Exhibition Essay: Alec Soth: Portraits
From Minnesota Artists Exhibition Program
by Cynde Randall
The extraordinary photographs of Alec Soth testify to the gifts of a great artist. Soth’s remarkable eye – his perceptual and psychological discernment - is super-charged. Born in 1969, Soth’s work extends the formidable tradition of personal documentary photography made manifest by earlier greats such as Robert Frank and William Eggleston.
While portrait work has been at the core of Soth’s artistic inquiry, it is significant that he is not limited or defined by any particular subject. He moves easily across conventional lines, making powerful pictures of people, animals, domestic interiors, cityscapes and landscapes. And while his most recent photographs come to being through large-format equipment, he also employs medium square format cameras and digital technology.
Soth’s rise to critical acclaim can be traced through a breathtaking constellation of recent achievements: his photographic quest along the small towns and byways of the Mississippi to create his epic series called “Sleeping by the Mississippi”; a book published (2004) by the German publisher Steidl featuring large-format Chromogenic color prints of the series; with selected works from “Sleeping” featured in both the 2004 Whitney and the Sao Paolo Biennials.
Today, Soth is a Magnum nominee who works on regular assignment for publications like the New York Times, Life, and Fortune. He exhibits his independent projects nationally and internationally, with recent exhibitions at Pace MacGill in New York, at Wohnmaschine in Berlin, Open Eye Gallery in Liverpool, and the Museum of Contemporary Art of Santiago de Chile.
Soth’s latest work - a stunning array of never before published large-format color portraits – are featured in “Alec Soth: Portraits,” an exhibition, presented by the Minnesota Artists Exhibition Program (MAEP) at the Minneapolis Institute of Arts from March 4 through May 1, 2005. The portraits are drawn from all walks of Soth’s artistic life – from Magnum editorial assignments, private commission work, personal projects including “From Here to There”, “Sleeping by the Mississippi” and “Love in Niagara” and as discrete images gathered during art-related travel. His subjects include everyday strangers to celebrated authors and artists who Soth has encountered throughout the U.S. and on recent travels to Iceland, Germany, Canada, Brazil, China and the U.K.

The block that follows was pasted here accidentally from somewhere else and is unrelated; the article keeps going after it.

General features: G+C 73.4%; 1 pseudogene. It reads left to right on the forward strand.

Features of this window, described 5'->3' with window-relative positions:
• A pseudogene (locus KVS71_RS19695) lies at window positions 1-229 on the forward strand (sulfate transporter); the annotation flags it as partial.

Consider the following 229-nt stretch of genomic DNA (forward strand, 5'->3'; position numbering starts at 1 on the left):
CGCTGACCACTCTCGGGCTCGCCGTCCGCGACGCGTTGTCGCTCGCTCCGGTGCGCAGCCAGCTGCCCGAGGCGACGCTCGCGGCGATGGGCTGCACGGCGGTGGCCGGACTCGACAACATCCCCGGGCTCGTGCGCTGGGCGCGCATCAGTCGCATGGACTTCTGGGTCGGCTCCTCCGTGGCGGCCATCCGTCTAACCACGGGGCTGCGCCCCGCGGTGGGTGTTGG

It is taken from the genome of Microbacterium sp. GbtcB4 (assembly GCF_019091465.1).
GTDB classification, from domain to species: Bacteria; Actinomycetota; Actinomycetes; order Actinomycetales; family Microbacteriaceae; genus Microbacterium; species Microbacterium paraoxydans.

Much has been said about the transparency of the straight photograph or the idea that the photographic image could never exist were it not for the referent object bouncing light back to the camera. But for Soth the photograph is the record of the space between the subject and himself. This is a more participatory definition of photography, wherein the identity of the photographer is apriori to the photograph.
Soth is most interested in shooting what is new to him. Rarely does he photograph friends, family or familiar surroundings. Soth’s vision is driven by curiosity. He credits the solitude of his wandering for heightening his awareness – for his ability to spot the right person, even in a crowd. On a recent assignment in China, Soth waited at the entrance of a subway. “I probably watched 500 people pass by the tunnel entrance. I knew the instant that I saw this one young man that I wanted to take his portrait,” Says Soth.
Soth describes the experience of meeting Odessa (Odessa, Joelton, TN, 2004) while on assignment for Life magazine in Tennessee: “Odessa was visiting her boyfriend while he played war games in Joelton. I was attracted to her the second I saw her. The attraction is not unlike falling in love at first sight. It is a physical, not cognitive reaction. I became interested in the “idea” of her. Soth wondered what her story was. “But this isn’t the point. I’m interested in the beauty of the mystery. I’m standing here; she’s standing there. In the space between there is a gulf, a mystery, and for me, an attraction.” This is what Soth seeks to behold and to capture. It is this invisible gulf (the space that connects us, holding everthing together) that charges Soth’s work.
Soth is so facile at getting the psychological read of his subjects, his pictures also evoke interior landscapes - places filled with creative longing, determination, or brooding loneliness. In “Sydney, Tallahassee, FL” 2004 Soth presents a dreamy, timeless picture of a little girl with pink hair, resting her head while she waits for the session to end. The girl’s haunting eyes, wise beyond their years, are poised above a blue tablecloth that reads as much like a surreal landscape. Like an archetypal child, Sydney embodies so much that we don’t need to know that she is dressed for Halloween - she could be from the past as much as the future. It doesn’t matter, because we are suspended there with her. Pictures like this inspire us to consider that Soth’s photographs are the outward signs of inward grace, a revelation of the subject’s soul, unfettered by culture or time.